Corneal Cross-Linking: Are You a Good Candidate?

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Corneal Cross-Linking: Are You a Good Candidate?

Corneal Cross-linking (CXL) is a procedure that is used to treat keratoconus (KC). During the procedure, riboflavin (vitamin B2) is applied to the eyes via eye drops. Ultraviolet light is then directed onto the eyes. This strengthens and stabilizes the cornea, allowing it to flatten. CXL can effectively halt the progression of KC and preserve the remaining vision in KC eyes. To determine if a patient is a good candidate for CXL, doctors consider multiple factors.

When deciding if CXL is a good treatment option for a patient, doctors examine several factors, including KC progression, patient age, and corneal thickness. In most cases, in order for a patient to qualify for CXL, they must demonstrate progression of KC. Dr. Randleman, an M.D. at the University of Southern California, states that CXL is often a good choice for those with worsening vision that can no longer be corrected with other treatments such as contact lenses. Younger patients tend to experience rapid a progression of KC, so ideally, they are treated with CXL as soon as possible since CXL halts the progression of KC but does not recover lost vision. Older patients typically do not experience such a rapid progression of KC, but they must also be monitored closely to see if CXL is a good option. Additionally, doctors exam the patient’s eye rubbing history when determining if CXL is a good fit for the patient. Corneal thickness is also considered as a cornea that is too thin will not have much benefit from CXL.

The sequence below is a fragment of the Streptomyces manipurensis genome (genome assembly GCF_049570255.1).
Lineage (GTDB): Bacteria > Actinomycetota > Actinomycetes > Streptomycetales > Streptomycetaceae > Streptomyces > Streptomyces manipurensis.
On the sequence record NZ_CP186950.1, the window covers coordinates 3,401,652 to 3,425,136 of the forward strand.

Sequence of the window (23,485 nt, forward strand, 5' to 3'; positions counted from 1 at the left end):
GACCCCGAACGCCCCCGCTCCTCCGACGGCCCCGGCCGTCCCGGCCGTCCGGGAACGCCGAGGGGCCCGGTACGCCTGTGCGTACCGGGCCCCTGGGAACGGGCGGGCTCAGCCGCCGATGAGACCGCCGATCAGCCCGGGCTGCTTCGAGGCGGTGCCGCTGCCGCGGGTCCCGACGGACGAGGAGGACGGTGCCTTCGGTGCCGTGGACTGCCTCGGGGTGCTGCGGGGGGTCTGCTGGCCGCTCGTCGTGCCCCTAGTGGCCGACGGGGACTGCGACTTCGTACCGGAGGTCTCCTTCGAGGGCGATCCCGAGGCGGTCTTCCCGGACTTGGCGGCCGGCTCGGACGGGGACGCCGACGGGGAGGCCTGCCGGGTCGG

There are certain factors that would make doctors decide against CXL. Doctors typically do not recommend CXL if a patient has undergone a penetrating keratoplasty (PK) or a deep anterior lamellar keratoplasty (DALK). During both of these procedures, the central corneal stroma is removed. This region of the eye must be present in order for CXL to be beneficial. CXL also cannot be performed if the cornea is too thin, specifically 400 microns.

CXL is an effective treatment for stopping the progression of KC. The limitations of CXL generally occur during the later stages of KC, so results are most effective if the procedure is done as soon as possible. The best way to find out if you are a candidate for undergoing CXL is to talk to your eye doctor.  CXL is a method that can help reduce the impact of KC on your vision and allow you to enjoy your life fully.

 Image information: Madhero88 [CC BY-SA 3.0 (]